Starting back in August 2004 we wrote a three part article on the 2003 decision of ASIC v Plymin. That decision was notable as the Judge listed 14 Indicators of Insolvency that he used to determine whether the company was insolvent and whether the directors should have suspected so. Our first three articles on the topic listed those indicators, what they were and what they meant to insolvency practitioners.
We followed that series up in April 2008 starting a four part series about the indicators. In that series we stated that the indicators could essentially be grouped into three groups:
1. Those based on financial statements – indicators related to the paperwork and the information available from that paperwork;
Financial statement indicators relate to the information that is available in the business’s books and records – or the lack of that information. Financial statements should provide sufficient information for business owners to determine the likelihood of insolvency, but in many instances financials are either not produced or the results are ignored.
2. Those based on cash flow – indicators related to the availability of money; and
Insolvency is an inability to pay debts when they are due, so factors that indicate the availability of cash to do so, or the lack of it, become important. Insolvency must be distinguished from a short-term cash flow problem, so these indicators look at factors affecting cash flow, as well as the availability of cash at any one moment in time.
3. Those based on relationships with creditors etc – indicators related to dealings with creditors and what signs should be noticed from these dealings.
Regardless of the business structure, a lot of business is done by people dealing with people and the relationship between the parties will dictate how business is conducted. Strained relationships often lead to or come from a strained business. Business owners can get an indication of the health of their business from the health of their relationships with the people they do business with.
Some of the indicators were so closely related that we could combine them and in 2008 we produced a revised list of them as follows:
Financial Statement Indicators
Continuing losses and working capital
A lack of timely and accurate financial information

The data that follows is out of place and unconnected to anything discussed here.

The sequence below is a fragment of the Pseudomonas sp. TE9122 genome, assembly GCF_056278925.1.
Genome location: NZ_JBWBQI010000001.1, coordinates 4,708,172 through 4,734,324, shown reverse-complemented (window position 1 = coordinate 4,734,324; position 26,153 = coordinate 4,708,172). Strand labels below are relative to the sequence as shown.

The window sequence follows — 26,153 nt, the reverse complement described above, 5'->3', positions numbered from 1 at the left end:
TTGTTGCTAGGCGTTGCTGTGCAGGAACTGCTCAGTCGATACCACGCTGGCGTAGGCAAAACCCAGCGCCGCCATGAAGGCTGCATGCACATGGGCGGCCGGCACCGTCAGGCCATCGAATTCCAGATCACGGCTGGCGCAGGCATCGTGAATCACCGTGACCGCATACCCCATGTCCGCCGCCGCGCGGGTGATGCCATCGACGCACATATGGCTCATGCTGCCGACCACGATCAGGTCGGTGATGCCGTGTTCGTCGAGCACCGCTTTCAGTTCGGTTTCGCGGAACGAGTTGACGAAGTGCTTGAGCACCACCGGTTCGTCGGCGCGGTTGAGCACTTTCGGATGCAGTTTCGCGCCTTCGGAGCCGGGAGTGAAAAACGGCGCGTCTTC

Cash Flow Indicators
An inability to raise equity or loan capital
Issuing post-dated cheques or having cheques dishonored
Payments in rounded sums and for a minimum amount
Overdue Commonwealth and State taxes
Creditor Relationship Indicators
Poor Relationship with Bank
Suppliers demanding COD trading, or payments before supply
Creditors issuing demands or proceedings
I do not intend to reproduce that paper here. They can be accessed through the Insolvency Articles archive on our website.
These indicators became relevant last month as I was preparing an affidavit for the recovery of a preferential payment, and that affidavit included detail of the solvency of the company or in this case the lack of it.
The company was wound up in October 2009, six years after the Plymin case and the publication of the list of indicators. But still this company displayed nine of the 14 indicators:
Liquidity ratios below 1
No access to alternative finance
Inability to raise further equity capital
Suppliers placing [company] on COD, or otherwise demanding special payments before resuming supply
Creditors unpaid outside trading terms
Special arrangements with selected creditors
Solicitors’ letters, summons[es], judgments or warrants issued against the company
Payments to creditors of rounded sums which are not reconcilable to specific invoices.
Even though these indicators were present, the director appears to have been ‘unaware of’ or at least ‘unable to accept’ the possibility that the company was insolvent for many months before it became so obvious (the company simply ran out of all money and wages could not be paid the next day) that he had to make an appointment.
While one isolated case may not be significant, it is surprising the number of directors that we speak to that only have come to the realisation that their company is insolvent, or made the decision to discuss it, well after a number of these indicators would have strongly suggested the company was insolvent for some time.
There are two obvious possibilities. One is that the directors are totally unaware of the position of their company and have no idea of what may indicate insolvency. Undoubtedly there are a few that fall into that category, but would be the minority.
The other is that, albeit they realise that there may be a problem, they ignore the indicators. They believe or hope that issues will resolve themselves before defeat has to be admitted. Human nature what it is, people do not like to publically admit defeat. Unfortunately, this usually means that by the time that help is sought it is often too late.
In a few cases, directors see these indicators and start to take remedial action. Even if they cannot save the company, they still may be able to avail themselves of protection from an insolvent trading liability – as in the case of The Stake Man (see The Stake Man gets off in this e-Update).
The indicators should be of great assistance to business owners. While not conclusive, these indicators should start business owners asking questions and making enquiries. On the other hand, the business owner should have some comfort if all of these indicators are positive, while realising that they will not give any guarantees of success and solvency.